Datapages, Inc.Print this page

ABSTRACT: Preliminary Test Results and Geology of the DOE/Superior Hulin #1 Geopressured-Geothermal Well, Vermillion Parish, Louisiana

Chacko J. John, Donald A. Stevenson, Charles G. Groat

The DOE/Superior Hulin #1 well is the most recent of the current three geopressured-geothermal prospects being tested by the

Department of Energy (DOE) under its geopressured-geothermal program initiated in 1975. The other prospects under evaluation are Gladys McCall #1 (Cameron Parish, LA) and Pleasant Bayou #2 (Brazoria County, TX). The main objective of this research program is to evaluate the commercial viability of energy production from high temperature (275°+F.), geopressured, natural-gas-saturated brine sandstone aquifers occurring in the Gulf Coast area.

The DOE/Superior Hulin #1 well is located 7.5 mi (12 km) south of the town of Erath, Louisiana. It was originally drilled and later sidetracked as an exploration well by Superior Oil Company to a depth of 21,549 ft (6568 m) and completed in 1979. The well produced 0.3 bcf gas in 19 months from the interval between 21,059 and 21,094 ft (6419-6429 m). Later, owing to production problems caused by tubing/casing failure, Superior abandoned production and transferred the well to DOE for testing under the geopressured-geothermal program. The well has recently been cleaned and recompleted by Eaton Operating Company, Houston, Texas, and plugged back to 20,725 ft (6317 m). This well penetrates the deepest known Gulf Coast geopressured-geothermal reservoir and has a maximum recorded temperature of 338°F with a 560 ft (171 m) thick sandstone. Regional geologic work indicates that the Hulin sandstone represents either a submarine canyon or an unstable shelf delta type of environment. The well is presently perforated at the bottom of the sandstone from 20,610 to 20,690 ft (6282-6306 m) for preliminary short-term testing now in progress. Initial testing indicates the gas-brine ratio to be 31 SCF/STB. Preliminary log analysis indicated that free gas in addition to solution gas may be present in several zones within the target sandstone. This, if true, will aid production economics through increased gas sales. Present plans are to evaluate each zone within the sandstone by perforating upwards as testing proceeds.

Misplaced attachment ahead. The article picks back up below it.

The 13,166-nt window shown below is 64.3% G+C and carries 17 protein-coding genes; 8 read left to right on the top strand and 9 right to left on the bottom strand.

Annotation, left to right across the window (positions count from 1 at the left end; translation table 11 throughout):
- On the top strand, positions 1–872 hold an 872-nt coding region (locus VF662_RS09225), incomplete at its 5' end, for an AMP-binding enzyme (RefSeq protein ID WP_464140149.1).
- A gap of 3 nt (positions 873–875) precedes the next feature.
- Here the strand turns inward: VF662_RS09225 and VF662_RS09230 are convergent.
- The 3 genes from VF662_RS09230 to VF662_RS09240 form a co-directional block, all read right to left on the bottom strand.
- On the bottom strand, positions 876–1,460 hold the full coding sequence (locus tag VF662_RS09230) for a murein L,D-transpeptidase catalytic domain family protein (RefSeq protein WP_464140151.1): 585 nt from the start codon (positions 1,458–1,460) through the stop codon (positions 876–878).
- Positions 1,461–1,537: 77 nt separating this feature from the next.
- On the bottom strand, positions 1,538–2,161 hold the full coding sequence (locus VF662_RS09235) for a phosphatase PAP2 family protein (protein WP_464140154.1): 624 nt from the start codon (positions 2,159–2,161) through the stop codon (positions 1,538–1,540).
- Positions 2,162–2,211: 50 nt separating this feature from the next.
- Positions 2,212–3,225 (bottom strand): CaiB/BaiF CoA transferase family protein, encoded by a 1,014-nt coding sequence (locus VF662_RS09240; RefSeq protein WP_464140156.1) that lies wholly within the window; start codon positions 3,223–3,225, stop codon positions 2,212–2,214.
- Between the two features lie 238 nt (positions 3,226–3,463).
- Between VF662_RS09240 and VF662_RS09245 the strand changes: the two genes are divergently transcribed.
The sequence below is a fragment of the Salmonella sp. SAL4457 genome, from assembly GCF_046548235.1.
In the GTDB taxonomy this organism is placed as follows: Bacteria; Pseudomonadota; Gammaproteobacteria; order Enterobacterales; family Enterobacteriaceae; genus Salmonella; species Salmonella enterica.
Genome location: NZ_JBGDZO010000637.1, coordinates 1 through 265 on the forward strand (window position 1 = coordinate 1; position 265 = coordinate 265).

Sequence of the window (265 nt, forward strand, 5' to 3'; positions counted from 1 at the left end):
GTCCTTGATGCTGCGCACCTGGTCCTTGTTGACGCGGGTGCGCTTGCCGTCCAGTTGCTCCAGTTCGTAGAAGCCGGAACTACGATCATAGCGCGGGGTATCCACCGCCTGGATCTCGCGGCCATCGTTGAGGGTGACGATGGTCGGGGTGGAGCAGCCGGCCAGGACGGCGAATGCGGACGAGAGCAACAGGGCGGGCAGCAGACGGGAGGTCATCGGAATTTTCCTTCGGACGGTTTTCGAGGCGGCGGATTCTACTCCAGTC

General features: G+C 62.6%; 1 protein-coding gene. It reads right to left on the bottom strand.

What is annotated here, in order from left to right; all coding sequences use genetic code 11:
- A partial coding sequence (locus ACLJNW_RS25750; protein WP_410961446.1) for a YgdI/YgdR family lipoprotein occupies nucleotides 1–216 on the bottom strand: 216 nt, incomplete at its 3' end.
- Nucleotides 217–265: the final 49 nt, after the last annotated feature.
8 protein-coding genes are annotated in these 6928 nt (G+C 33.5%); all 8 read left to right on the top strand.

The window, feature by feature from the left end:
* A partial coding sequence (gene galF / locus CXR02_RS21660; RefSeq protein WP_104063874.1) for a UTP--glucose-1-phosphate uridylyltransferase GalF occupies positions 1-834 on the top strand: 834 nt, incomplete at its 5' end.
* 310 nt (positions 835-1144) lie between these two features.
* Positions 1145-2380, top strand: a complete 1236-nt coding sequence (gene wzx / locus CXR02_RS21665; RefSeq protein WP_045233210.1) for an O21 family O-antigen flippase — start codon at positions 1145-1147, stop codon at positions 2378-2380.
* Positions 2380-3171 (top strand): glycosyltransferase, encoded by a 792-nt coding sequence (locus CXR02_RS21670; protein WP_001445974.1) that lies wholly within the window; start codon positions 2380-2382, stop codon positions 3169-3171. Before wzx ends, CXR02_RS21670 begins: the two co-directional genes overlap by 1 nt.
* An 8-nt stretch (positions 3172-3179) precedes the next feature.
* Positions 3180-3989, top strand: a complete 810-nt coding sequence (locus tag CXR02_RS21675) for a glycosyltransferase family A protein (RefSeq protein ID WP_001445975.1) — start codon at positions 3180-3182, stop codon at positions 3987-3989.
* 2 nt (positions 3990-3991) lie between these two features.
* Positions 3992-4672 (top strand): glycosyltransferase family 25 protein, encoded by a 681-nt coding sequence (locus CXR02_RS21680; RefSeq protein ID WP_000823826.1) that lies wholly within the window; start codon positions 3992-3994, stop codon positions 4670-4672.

AAPG Search and Discovery Article #90999©1990 GCAGS and Gulf Coast Section SEPM Meeting, Lafayette, Louisiana, October 17-19, 1990